Vets Clinical Research
Making veterinary surgery alive
to a veterinary student studying in Australia
using real case studies and pictures
MEDIAL ENTROPION IN THE SHIH TZU
Canthal Closure + Nasal Fold Excision
Dr Sing Kong Yuen, BVMS (Glasgow), MRCVS. First written in 10 Apr
08 February, 2010
Be Kind To Pets
Saturday Feb 6, 2010 was my day off.
However, a person wanted a meeting. So, I was flexible and took the time
to meet the 3 young vets and had an interesting discussion with them and
at the same time educate myself regarding the veterinary industry and
One of the problems of young vets is the prospective clients' remark: "You
look so young...can you perform the surgery (e.g. repair the bite wounds)?"
Well, this is a common remark and applies even to medical surgeons. Last
year, I was at the Singapore General Hospital for an operation to be done
by an experienced surgeon in his late 50s and an old
friend. All prospective patients will be impressed and comforted by the appearance of
his grey hairs when they consult him at Clinic J. They testify to his abundant surgical experience over the
His surgical assistant, a young surgeon known as "The Registrar" attended to me in
the administrative matters. I asked her how's her posting as we walked to
another section to make the booking and she said to me: "Singaporeans look
at me and query whether I am capable of doing their operation." I was not
surprised at her comments as Singaporeans say the same thing to newly
minted veterinary surgeons too.
How should one reply to such queries? It will be difficult unless one is a
show man and produce testimonials. The business of surgery is serious and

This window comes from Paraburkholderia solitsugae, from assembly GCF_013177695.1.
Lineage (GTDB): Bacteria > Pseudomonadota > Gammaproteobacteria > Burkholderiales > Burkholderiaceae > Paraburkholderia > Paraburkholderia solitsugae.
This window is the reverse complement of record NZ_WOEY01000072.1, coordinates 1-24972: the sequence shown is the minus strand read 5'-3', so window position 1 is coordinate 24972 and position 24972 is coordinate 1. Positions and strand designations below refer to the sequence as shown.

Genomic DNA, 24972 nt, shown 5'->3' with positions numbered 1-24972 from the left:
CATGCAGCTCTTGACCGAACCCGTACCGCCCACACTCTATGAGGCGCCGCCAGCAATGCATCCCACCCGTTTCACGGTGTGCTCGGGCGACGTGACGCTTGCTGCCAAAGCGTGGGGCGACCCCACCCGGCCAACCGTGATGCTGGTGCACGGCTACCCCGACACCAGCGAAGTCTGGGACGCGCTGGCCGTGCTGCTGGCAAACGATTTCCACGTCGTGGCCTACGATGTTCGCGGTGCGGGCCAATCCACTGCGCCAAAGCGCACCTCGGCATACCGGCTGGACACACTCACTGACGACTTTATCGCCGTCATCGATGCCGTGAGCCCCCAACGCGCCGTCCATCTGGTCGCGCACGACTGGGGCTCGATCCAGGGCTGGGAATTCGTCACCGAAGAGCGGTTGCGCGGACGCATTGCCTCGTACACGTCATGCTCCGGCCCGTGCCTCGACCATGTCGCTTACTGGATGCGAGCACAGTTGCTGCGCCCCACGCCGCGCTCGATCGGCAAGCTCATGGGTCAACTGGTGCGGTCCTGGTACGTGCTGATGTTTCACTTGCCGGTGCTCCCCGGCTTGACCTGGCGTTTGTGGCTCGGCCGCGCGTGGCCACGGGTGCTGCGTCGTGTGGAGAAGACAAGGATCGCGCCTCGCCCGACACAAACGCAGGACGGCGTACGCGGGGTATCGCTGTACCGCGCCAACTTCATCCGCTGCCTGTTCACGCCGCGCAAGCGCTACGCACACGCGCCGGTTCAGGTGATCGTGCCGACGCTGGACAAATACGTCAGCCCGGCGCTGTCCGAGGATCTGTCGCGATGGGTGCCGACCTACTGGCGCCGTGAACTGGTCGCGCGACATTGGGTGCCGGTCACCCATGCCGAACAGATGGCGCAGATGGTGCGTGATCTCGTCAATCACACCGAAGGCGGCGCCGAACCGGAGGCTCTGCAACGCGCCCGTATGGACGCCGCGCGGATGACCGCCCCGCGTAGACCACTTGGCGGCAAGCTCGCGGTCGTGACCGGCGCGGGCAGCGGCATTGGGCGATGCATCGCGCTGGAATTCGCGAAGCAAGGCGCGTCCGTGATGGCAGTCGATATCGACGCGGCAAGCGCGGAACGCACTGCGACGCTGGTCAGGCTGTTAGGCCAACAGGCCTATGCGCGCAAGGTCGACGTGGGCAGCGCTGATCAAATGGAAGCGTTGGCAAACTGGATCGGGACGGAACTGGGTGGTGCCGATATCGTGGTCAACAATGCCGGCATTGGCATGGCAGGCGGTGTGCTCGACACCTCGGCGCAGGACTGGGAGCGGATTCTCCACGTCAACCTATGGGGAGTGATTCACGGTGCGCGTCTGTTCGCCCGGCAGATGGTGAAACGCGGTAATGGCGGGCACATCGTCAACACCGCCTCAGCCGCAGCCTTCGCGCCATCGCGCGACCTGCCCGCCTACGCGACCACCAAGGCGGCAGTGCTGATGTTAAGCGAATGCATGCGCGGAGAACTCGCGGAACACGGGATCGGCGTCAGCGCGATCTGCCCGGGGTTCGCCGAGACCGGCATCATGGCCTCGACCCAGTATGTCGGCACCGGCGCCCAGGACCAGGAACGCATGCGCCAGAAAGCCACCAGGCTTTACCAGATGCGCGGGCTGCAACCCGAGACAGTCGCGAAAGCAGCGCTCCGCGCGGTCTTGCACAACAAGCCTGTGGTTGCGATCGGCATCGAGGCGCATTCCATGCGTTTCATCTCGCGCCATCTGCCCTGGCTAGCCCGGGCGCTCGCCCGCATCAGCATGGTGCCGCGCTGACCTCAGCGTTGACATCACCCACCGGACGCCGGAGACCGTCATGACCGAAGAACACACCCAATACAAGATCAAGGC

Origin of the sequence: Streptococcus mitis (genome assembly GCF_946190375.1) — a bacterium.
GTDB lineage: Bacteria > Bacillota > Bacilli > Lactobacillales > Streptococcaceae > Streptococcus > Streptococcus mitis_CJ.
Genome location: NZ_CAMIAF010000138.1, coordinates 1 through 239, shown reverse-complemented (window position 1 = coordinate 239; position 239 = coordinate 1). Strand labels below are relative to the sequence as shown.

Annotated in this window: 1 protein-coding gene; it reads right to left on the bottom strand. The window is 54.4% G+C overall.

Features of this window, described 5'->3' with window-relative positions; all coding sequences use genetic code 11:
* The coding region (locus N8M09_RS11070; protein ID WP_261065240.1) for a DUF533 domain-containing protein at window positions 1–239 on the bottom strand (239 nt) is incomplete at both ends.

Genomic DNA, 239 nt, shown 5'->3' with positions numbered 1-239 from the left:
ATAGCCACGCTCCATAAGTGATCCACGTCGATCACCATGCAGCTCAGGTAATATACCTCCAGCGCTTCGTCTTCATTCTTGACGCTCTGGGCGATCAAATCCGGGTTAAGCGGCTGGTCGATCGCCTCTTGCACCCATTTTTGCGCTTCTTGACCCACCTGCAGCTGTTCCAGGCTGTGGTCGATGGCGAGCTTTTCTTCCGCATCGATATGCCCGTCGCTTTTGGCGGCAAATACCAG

is not a theatre. I guess, the young ones who don't have senior vets in
the practice have to take such remarks in their stride and assure the
prospective client that his dog is in good hands. "Such remarks are made
about the young vets in established vet practices in Singapore," I told
the 3 young vets. "All vets will have to go through such challenging
Other than real people in this real world, is there another invisible
world supervising us?
I ask this question because I was looking for an old Shih Tzu who had
medial entropion. A 1-year-old Shih Tzu had come in 3 days ago for medial entropion
surgery (pictures below). Next day, a 10-year-old Shih Tzu with
bloodshot eyes came in for treatment. He had corneal ulcers, acute
conjunctivitis and black pigmentation in both eyelids. His left eye was
filled with sticky pus.
This 10-year-old Shih Tzu was my answer to "what happens if there
was no medial entropion surgery done for the Shih Tzu?"
Well, you can call it a coincidence. I have had 3 Shih Tzus with corneal
ulcerations in the last 7 days and one of them was this 10-year-old Shih Tzu.
"All these eye infections can be avoided if the dog had an operation to
roll out the inward rolling eyelid near the nose when he was a young
puppy," I remarked.
"I don't know there is such a
surgery," the lady owner told me patiently. She was worried about
veterinary expenses. This surgery, known as medial canthal closure is seldom mentioned by vets
in any case.
The following pictures of the 1-year-old Shih Tzu illustrates the surgery.
Be Kind To Pets
All rights reserved. Revised: February 08, 2010
Toa Payoh Vets